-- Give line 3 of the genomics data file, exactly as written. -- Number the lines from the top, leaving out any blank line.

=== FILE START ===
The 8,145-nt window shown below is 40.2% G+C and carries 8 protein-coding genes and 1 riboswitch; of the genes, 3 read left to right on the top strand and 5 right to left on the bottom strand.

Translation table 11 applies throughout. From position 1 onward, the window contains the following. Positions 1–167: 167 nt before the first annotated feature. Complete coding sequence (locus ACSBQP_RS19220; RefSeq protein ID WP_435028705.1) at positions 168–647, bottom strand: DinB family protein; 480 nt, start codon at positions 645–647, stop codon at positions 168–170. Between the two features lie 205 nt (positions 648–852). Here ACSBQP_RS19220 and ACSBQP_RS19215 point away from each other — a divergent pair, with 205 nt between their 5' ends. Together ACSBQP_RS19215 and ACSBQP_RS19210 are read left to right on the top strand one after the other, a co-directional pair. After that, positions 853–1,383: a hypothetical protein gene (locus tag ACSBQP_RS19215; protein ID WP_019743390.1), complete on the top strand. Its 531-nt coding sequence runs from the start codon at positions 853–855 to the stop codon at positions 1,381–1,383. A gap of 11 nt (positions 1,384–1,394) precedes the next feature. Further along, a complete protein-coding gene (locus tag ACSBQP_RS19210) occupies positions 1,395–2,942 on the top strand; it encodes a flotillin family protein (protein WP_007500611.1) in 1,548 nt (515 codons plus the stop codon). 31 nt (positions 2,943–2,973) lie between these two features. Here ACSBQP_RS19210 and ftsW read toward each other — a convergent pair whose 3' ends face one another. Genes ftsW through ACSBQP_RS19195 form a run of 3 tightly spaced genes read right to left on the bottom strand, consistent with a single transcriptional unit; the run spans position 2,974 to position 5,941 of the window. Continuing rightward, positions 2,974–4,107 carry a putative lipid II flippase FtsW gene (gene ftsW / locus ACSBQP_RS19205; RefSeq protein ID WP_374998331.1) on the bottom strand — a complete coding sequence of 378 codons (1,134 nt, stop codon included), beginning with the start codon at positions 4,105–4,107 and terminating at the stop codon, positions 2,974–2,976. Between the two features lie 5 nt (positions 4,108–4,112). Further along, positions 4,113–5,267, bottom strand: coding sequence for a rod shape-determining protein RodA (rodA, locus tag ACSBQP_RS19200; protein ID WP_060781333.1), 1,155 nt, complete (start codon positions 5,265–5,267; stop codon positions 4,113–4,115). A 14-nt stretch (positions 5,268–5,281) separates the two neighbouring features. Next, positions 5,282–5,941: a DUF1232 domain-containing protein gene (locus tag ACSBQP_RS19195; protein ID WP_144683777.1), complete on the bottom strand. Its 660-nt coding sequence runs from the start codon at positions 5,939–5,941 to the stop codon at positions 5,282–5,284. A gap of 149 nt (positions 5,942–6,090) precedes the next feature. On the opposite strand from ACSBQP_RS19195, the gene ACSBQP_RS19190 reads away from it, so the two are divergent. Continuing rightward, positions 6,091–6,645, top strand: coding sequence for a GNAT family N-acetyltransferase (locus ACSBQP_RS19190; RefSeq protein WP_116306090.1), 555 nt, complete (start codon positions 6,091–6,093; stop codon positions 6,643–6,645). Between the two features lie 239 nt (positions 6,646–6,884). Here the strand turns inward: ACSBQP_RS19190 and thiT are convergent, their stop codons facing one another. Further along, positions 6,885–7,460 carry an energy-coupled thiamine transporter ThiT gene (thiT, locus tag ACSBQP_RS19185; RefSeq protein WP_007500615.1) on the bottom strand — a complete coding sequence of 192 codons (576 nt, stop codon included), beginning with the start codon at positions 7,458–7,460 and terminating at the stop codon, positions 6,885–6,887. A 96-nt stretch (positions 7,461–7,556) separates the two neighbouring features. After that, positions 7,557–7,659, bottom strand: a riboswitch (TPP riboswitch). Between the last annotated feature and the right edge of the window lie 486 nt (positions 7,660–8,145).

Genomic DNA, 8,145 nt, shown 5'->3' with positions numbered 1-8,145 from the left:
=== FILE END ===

Genomic DNA, 8,145 nt, shown 5'->3' with positions numbered 1-8,145 from the left: